Warning: Randomness ahead

Published on January 19th, 2015

The Malacca Strait is the treacherous gateway to south-east Asia, and the route the Volvo Ocean Race must transit to reach the Leg 3 finish line in Sanya, China. Currents, fickle winds, shipping traffic, and an assortment of debris and fishing obstacles plague the 600 nm path.

“You can’t underestimate how light and weird the next couple days will be,” explained Anderson Reggio, who provides shoreside navigation support for Alvimedica. “Getting stuck under a cloud will remain a hazard – there are lots of clouds, shifts, and randomness ahead. In the short term it is all about banking miles towards the goal when you can, and trying to stay between your opponent and the hoop. Simple strategy to employ in the most challenging strait in the world!”

Alvimedica Navigator Will Oxley has used the slow crossing of the Bay of Bengal to do extra preparation for the Malacca Strait. “I have been poring over electronic and paper charts, sailing directions, historical notes and current information in preparation for the Strait of Malacca. It’s a tricky place to sail at the best of times and it pays to be prepared, even accepting there is always an element of randomness about success in the Straits.”

Oxley has the memory of the 2011-12 race to also rely on. “I did not have a good time in the Strait in the last Volvo Ocean Race on board Camper. At one stage we had strong currents against us and no wind, and we were forced to anchor wind waiting for a sea breeze. At the same time the leaders sailed away further offshore! I really hope my preparation will help us do better this time. Fingers crossed!”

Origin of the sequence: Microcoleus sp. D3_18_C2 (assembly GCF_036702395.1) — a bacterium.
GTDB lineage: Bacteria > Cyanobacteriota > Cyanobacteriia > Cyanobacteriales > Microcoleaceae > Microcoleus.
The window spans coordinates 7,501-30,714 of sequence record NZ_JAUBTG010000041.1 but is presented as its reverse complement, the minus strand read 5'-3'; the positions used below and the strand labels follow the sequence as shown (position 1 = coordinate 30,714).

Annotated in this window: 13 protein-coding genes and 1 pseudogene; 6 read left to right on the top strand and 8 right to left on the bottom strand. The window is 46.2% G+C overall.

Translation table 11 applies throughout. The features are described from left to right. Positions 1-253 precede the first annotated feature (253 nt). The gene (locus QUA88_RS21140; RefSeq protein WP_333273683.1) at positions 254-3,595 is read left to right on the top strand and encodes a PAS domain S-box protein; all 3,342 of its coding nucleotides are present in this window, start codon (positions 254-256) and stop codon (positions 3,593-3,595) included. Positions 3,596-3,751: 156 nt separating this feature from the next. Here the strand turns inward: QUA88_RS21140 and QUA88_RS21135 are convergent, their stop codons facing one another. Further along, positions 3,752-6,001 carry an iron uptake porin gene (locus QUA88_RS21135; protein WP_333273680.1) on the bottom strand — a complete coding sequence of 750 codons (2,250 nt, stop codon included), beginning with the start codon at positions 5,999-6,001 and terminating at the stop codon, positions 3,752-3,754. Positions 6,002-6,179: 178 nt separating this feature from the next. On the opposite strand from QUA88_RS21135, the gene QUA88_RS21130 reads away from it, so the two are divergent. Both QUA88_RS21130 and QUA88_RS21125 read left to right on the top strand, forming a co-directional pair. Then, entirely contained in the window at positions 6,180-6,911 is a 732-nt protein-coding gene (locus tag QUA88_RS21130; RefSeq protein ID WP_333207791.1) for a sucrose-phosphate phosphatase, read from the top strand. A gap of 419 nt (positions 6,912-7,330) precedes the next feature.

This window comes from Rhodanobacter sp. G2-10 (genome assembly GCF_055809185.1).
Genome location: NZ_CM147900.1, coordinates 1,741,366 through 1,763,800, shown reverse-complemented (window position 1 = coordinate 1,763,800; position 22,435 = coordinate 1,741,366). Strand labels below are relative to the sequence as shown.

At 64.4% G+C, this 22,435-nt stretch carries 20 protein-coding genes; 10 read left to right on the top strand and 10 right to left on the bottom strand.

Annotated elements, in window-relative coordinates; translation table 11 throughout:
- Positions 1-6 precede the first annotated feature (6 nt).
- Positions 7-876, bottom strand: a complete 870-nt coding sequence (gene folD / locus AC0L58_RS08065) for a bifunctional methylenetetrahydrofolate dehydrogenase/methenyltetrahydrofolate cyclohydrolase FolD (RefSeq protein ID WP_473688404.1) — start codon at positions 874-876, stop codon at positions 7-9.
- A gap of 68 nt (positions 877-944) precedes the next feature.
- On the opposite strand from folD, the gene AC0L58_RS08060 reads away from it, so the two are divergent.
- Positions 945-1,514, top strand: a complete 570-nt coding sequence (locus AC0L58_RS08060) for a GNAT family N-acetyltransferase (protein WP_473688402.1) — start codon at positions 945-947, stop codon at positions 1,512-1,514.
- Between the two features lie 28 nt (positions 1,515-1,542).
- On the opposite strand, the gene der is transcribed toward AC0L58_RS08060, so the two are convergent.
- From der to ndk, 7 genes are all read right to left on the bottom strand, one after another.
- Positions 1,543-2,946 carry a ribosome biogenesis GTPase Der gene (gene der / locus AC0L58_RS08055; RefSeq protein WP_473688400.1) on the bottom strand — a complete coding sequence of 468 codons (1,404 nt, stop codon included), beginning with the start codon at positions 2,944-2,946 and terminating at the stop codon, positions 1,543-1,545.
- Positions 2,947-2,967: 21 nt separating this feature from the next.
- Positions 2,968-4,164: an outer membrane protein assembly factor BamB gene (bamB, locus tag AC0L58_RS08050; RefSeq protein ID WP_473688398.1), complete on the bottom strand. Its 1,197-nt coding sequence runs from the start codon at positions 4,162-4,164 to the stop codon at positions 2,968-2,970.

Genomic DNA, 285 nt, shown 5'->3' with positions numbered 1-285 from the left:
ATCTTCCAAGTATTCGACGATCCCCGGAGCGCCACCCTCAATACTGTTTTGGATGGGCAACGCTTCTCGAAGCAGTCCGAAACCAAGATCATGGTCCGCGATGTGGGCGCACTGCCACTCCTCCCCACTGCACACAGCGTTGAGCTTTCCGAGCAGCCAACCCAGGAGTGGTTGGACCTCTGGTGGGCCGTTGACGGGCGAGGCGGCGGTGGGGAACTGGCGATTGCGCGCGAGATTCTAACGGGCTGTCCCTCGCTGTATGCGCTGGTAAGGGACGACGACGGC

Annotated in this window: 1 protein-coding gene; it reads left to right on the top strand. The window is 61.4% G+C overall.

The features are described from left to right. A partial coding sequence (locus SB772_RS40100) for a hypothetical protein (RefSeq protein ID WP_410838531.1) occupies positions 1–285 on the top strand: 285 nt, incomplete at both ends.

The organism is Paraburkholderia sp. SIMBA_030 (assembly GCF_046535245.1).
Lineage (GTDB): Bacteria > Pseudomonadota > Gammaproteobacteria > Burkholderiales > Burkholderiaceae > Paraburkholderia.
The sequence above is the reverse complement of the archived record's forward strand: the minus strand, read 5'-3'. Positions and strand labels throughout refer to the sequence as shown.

Ocean racing at its finest!

Background: The fleet is now on Leg 3 from Abu Dhabi, UAE to Sanya, China (4,642 nm), which started Jan. 3 with an ETA on or after Jan. 25. The 2014-15 Volvo Ocean Race began in Alicante, Spain on Oct. 11 with the final finish on June 27 in Gothenburg, Sweden. Racing the new one design Volvo Ocean 65, seven teams will be scoring points in 9 offshore legs to determine the overall Volvo Ocean Race winner. Additionally, the teams will compete in 10 In-Port races at each stopover for a separate competition – the Volvo Ocean Race In-Port Series.

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